Riding in the Rain
By Audrey Pavia, Urban Farm contributor
Monday, November 21, 2011
Photo by Audrey Pavia
Milagro, soaking wet after our trail ride in the rain.
It doesn’t often rain where I live here in Southern California, so when it does, it’s a big deal. The weather is the top news story, over and above whatever else is going on in the world.
While most urban farmers hide indoors during our rare rainstorms, I like to go outside and enjoy the rain. Today I took it to the extreme — I mounted up Milagro and went out for a ride.
I roped my friend Michelle into it, and we saddled up in a light rain, wearing water-resistant jackets and riding helmets with visors. Milagro seemed un-phased as I tacked him up, but when I got on, it was another story. As I rode him down the driveway, he snorted and spooked at the shiny pavement. It was then I realized I’d never ridden him in the rain before.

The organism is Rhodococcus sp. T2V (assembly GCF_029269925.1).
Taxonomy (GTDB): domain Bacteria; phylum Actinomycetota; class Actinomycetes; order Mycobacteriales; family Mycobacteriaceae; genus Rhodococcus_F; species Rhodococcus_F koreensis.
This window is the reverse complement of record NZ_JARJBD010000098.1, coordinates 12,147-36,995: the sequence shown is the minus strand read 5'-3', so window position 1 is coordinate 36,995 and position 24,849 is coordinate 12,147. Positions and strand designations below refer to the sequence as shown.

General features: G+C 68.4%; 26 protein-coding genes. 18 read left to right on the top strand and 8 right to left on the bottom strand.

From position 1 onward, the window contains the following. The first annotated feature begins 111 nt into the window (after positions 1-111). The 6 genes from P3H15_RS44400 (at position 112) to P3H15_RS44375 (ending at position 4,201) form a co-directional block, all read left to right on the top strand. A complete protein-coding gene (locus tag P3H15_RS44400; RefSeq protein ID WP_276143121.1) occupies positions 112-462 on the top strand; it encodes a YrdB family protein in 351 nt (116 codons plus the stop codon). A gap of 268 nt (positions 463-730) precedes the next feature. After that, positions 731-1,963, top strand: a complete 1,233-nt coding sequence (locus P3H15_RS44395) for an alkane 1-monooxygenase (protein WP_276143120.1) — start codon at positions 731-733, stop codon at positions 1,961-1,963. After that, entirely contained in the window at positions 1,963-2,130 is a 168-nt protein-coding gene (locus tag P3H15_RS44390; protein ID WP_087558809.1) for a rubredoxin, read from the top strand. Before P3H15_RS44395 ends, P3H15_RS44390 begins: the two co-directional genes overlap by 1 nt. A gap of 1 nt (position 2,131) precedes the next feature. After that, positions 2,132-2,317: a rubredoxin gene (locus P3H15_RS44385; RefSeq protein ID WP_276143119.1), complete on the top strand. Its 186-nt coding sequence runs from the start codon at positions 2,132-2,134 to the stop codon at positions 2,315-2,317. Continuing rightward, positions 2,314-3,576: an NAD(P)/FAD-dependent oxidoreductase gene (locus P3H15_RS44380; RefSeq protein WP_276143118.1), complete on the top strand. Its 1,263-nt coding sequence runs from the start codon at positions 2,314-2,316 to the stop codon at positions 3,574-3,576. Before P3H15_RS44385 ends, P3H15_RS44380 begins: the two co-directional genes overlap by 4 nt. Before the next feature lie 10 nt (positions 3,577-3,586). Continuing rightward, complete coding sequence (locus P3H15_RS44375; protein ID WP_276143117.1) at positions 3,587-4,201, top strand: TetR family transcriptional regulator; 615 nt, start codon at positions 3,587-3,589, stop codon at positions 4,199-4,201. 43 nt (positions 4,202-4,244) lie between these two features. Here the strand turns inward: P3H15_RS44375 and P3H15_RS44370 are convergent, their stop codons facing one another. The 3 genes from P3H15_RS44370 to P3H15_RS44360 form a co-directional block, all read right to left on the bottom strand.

As Michelle and I rode along the bridle paths, the rain continued to come down lightly. Puddles were already forming on the trail, and my horse, who usually goes out of his way to avoid getting his feet wet, had no choice. He was tense for the first 20 minutes, but after awhile, he settled into his usual relaxed state.
Michelle and I chatted, enjoying the solitude of the streets. No one was outside. The usual lawn mowers, leaf blowers and chainsaws were quiet today. Less cars than usual passed us as we rode, giving us the feeling we were the only ones outside in this weather.
The best part about our ride was definitely the smell. Eucalyptus trees are particularly fragrant in wet weather, and the air was filled with their aroma. The scent mingled with the smoky smell of firewood. No surprise, as a 55-degree-Fahrenheit temperature and rainy weather will cause Southern Californians to crank up the fireplace.
As we rode past the urban farms in our community, we saw donkeys, horses, goats and pigs huddled under shelters or deliberately standing in the rain. We wondered about all the horses that chose to get wet rather than stand under their metal coverings. It was good to see; it made us feel less guilty about forcing our mounts to get soaked as we strolled down the trail.
We rode for a good 90 minutes and were pretty much sopping by the time we got home. Michelle’s horse had steam rising off her coat, and Milagro was no longer a light dun but had turned nearly bay. The horses didn’t seem to care they were drenched — and neither did we. It was worth it.
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